Police will use surveillance system to combat gun violence
By Ginger Livingston
The Daily Reflector
Saturday, October 13, 2018
Stopping gun violence begins with identifying the weapons used and the individuals firing them. That begins with knowing when and where a gunshot is fired, according to Greenville’s police chief.
Greenville City Council on Thursday unanimously approved a three-year, $615,000 contract and agreement with ShotSpotter, a California-based company that uses an “acoustic gunshot surveillance system” to identify where gunshots have been fired.
When a weapon is fired, the noise is picked up by sensors that will be installed on utility poles and buildings. The three closest sensors feed the information to the company’s data center, which will triangulate a location, said Phil Dailly, ShotSpotter southeast regional director. The data is verified and then relayed to the police department. The process takes 60 seconds or less, Dailly said.
Greenville police received more than 3,200 shots fire calls from 2012-17, Police Chief Mark Holtzman said. It averages to about 544 calls annually, but the number grew to 625 in 2017.
In that same period, the city had an average of 55 gunshot injuries annually.
“When you start to see a pattern like that, that stays persistent year after year, it’s more than a response area,” Holtzman said. “We are looking for another solution to drive it down.”
The ShotSpotter system will be deployed in a 3.6-square-mile area that includes East Carolina University’s main campus in the east to Moyewood in the west, Arlington Boulevard and Millbrook Street in the south and the Tar River on the north.
“In that three squares miles we can focus in on 35 percent of our gunshots and 45 percent of our injuries,” Holtzman said.
Other communities that have used the ShotSpotter system have seen a 35 percent decrease in gunfire incidents, Holtzman said. He is aiming for a 30 percent decrease in injuries and deaths from gunfire and 30 percent decrease in gun-related crimes.
Holtzman said the program will also improve police-community relations.
When city residents report gunshots officers respond, but typically they cannot locate either the shooter or the location from which the shots are fired, he said. It becomes frustrating for the officers and for the residents.
The ShotSpotter technology will put officers closer to the scene of the shooting, giving them a location where they can knock on doors and ask people if they have seen or heard anything, Holtzman said.
While ShotSpotter said its technology can place officers within 25 meters — or 82 feet — of where a shot was fired, Wilmington Police Department reported they often came within nine feet of where the gunfire occurred.
If a shooter cannot be found, the goal is to collect shell casings, which contain markings that can be traced back to a gun, Holtzman said.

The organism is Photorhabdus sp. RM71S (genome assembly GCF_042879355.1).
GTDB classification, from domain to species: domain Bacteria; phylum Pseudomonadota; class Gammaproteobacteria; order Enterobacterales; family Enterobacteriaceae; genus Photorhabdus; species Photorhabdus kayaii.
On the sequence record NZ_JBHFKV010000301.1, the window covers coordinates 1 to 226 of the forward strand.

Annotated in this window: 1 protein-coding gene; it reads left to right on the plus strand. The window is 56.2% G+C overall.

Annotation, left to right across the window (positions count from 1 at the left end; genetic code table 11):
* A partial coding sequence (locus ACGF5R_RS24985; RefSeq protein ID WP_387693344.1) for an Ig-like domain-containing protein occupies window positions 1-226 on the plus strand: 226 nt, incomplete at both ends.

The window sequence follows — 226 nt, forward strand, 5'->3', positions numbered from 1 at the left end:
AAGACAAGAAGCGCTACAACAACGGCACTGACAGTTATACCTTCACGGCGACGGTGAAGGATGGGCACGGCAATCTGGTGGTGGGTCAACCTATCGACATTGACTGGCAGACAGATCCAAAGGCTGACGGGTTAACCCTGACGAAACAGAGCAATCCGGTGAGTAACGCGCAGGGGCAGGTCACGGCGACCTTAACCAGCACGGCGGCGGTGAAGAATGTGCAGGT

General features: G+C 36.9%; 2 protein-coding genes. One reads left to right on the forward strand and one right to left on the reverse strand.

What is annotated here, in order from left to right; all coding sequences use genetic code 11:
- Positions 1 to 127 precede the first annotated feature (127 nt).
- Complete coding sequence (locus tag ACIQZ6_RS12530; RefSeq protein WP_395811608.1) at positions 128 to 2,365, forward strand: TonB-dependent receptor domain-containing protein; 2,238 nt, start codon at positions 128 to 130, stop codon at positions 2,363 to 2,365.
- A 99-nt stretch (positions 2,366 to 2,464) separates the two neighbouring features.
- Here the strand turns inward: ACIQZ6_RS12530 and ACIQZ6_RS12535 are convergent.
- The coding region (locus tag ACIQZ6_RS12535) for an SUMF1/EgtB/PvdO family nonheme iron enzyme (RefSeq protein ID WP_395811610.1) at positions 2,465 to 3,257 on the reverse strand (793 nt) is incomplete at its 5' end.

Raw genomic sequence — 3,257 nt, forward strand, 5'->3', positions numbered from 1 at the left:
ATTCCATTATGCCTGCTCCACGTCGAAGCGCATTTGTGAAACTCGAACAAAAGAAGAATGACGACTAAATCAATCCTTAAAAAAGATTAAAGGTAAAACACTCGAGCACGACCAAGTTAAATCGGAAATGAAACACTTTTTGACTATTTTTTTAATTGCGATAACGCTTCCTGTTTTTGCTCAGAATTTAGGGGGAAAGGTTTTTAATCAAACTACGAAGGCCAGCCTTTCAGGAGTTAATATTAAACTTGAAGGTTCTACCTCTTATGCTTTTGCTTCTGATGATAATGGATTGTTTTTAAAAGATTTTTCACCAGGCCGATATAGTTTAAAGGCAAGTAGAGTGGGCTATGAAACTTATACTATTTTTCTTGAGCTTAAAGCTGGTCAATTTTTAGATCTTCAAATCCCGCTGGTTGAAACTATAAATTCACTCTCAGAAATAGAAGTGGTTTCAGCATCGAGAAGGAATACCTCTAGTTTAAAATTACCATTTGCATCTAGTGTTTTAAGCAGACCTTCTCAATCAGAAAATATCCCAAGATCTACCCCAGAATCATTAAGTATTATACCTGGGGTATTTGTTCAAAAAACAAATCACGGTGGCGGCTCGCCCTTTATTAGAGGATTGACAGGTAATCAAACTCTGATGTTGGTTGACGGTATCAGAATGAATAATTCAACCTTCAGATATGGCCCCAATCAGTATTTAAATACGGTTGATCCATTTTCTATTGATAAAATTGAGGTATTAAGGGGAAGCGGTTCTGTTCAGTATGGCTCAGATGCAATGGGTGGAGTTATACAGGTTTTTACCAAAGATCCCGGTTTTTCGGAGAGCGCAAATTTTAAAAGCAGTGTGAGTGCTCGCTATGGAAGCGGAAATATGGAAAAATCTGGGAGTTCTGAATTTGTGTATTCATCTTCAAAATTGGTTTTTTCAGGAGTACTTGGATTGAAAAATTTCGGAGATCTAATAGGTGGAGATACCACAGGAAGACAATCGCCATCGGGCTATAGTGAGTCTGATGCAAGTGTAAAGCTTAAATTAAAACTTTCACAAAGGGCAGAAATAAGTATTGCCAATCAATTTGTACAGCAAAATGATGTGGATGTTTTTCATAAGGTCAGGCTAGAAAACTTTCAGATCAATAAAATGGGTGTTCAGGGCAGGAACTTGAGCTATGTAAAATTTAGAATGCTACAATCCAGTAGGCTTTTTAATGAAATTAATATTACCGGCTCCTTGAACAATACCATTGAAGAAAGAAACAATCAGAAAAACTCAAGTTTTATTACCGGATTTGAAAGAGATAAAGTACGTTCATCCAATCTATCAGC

That data will be recorded with the goal of identifying weapons that are used in multiple incidents.
“We can start to link what guns are causing the most harm in our community,” Holtzman said. “When we recover guns in, say, a traffic stop or arrest, we can collect those guns and test fire them at our facility.”
If the weapon is identified with casings from an earlier scene, it will give detectives new avenues of investigation, he said.
Councilman Will Litchfield raised concerns about privacy, asking whether police could use the technology to listen in on conversations.
“We take a number of steps to ensure we are really focused on gunshots,” Dailly said.
Councilman Rick Smiley noted that several public and private schools are located in the service area. He asked if gunfire on those campuses would be detected. He also pointed out that C.M. Eppes Middle and Elmhurst Elementary schools fell just outside the boundary.
Holtzman said the system Greenville will deploy does not penetrate buildings, but SpotShotter has a system that works inside buildings. He promised he would discuss the option with Pitt County Schools’ Superintendent Ethan Lenker. Holtzman said the department would work with SpotShotter technicians to see if the eastern boundary could be adjusted to include Eppes and Elmhurst.
Councilwoman Kandie Smith asked why the Charlotte-Mecklenberg Police Department discontinued its use of SpotShotter. Dailly said he would not reveal specific details.
Smith asked if it was because of equipment failure or problems with the operation of equipment. Dailly said the equipment worked. He went on to say the company in recent years expanded its training programs which was not as developed when Charlotte worked with the company. Dailly said ShotSpotter has a high renewal rate among agencies using the system, and a number have expanded their coverage areas.
The city and police department are partnering with Vidant Medical Center, using a grant from Vidant Foundation, East Carolina University, Pitt County Sheriff’s Office and Greenville Housing Authority to fund the system,
ECU will contribute $65,000 annually during the first three years of the project. The police department will use grants ranging from $30,338 to $31,893 during the three years. Vidant will fund $60,000 annually. The Greenville Housing Authority will contribute $6,000 annually and the city of Greenville will fund $47,107, $33,661 and $34,000, respectively during the three-year period.
Holtzman said Pitt County Sheriff Neil Elks committed $15,000 to the project but he will have to secure funding for year two and three from the individual who is elected sheriff on Nov. 6.
Contact Ginger Livingston at firstname.lastname@example.org or 252-329-9570.